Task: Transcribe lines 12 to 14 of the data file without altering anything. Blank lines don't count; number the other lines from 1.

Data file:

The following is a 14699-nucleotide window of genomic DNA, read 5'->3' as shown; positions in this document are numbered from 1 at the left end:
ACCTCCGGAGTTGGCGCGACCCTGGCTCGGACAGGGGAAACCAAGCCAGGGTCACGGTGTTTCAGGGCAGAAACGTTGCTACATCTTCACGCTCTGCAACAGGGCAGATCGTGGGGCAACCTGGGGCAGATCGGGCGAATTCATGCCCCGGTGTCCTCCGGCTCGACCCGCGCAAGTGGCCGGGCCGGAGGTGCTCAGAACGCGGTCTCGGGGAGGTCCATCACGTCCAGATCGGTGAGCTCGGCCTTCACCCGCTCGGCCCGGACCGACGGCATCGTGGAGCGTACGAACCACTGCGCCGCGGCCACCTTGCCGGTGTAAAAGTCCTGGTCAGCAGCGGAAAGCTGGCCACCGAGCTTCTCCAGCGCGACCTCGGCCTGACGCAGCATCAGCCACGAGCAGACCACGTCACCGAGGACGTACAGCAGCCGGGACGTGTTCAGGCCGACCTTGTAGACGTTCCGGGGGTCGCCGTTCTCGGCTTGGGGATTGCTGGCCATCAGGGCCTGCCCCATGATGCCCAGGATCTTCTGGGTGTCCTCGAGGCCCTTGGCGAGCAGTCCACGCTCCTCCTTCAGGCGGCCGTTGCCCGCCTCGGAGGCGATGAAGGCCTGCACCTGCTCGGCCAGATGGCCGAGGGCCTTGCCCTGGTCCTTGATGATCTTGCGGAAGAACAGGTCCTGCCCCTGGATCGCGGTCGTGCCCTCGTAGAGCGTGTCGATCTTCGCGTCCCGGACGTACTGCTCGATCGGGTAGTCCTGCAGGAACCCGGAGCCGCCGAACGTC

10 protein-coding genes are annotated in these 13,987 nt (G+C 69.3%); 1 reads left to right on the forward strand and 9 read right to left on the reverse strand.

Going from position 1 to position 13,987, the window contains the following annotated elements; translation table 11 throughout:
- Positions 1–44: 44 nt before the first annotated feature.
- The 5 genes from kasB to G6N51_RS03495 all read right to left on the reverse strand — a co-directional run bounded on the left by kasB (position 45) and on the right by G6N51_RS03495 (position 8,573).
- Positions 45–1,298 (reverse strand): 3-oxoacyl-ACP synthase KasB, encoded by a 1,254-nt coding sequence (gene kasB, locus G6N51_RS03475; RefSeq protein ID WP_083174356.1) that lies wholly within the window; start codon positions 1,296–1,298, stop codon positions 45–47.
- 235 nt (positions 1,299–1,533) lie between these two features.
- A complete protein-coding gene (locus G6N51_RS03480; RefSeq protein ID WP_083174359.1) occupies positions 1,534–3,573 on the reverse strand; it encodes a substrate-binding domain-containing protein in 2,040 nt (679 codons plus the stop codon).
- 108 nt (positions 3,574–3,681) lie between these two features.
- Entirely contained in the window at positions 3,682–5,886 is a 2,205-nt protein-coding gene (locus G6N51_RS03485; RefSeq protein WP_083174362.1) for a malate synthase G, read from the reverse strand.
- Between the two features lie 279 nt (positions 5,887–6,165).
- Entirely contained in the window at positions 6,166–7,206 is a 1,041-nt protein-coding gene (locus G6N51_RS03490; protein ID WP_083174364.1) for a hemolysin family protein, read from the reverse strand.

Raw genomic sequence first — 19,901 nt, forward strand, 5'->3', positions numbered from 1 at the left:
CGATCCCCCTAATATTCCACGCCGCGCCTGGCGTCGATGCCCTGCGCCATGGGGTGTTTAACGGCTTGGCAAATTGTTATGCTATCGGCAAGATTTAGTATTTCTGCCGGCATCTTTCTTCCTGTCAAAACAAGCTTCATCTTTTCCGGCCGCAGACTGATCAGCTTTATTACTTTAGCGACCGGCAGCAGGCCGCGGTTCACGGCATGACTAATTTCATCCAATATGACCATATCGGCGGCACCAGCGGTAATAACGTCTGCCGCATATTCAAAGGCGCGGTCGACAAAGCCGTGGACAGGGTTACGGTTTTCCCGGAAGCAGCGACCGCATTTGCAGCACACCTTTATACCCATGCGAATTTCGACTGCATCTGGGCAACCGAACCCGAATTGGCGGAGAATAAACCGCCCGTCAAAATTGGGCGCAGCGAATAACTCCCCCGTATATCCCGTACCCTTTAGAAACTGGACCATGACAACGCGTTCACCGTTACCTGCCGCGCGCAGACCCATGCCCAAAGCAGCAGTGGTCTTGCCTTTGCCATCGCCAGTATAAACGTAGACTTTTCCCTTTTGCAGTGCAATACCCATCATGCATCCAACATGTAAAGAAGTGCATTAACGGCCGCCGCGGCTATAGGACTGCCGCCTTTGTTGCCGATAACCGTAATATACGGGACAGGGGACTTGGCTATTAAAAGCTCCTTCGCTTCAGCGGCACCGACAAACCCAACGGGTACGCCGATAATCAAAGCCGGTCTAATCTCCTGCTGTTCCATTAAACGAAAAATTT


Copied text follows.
- Between the two features lie 279 nt (positions 5,887–6,165).
- Entirely contained in the window at positions 6,166–7,206 is a 1,041-nt protein-coding gene (locus G6N51_RS03490; protein ID WP_083174364.1) for a hemolysin family protein, read from the reverse strand.

Raw genomic sequence first — 19,901 nt, forward strand, 5'->3', positions numbered from 1 at the left: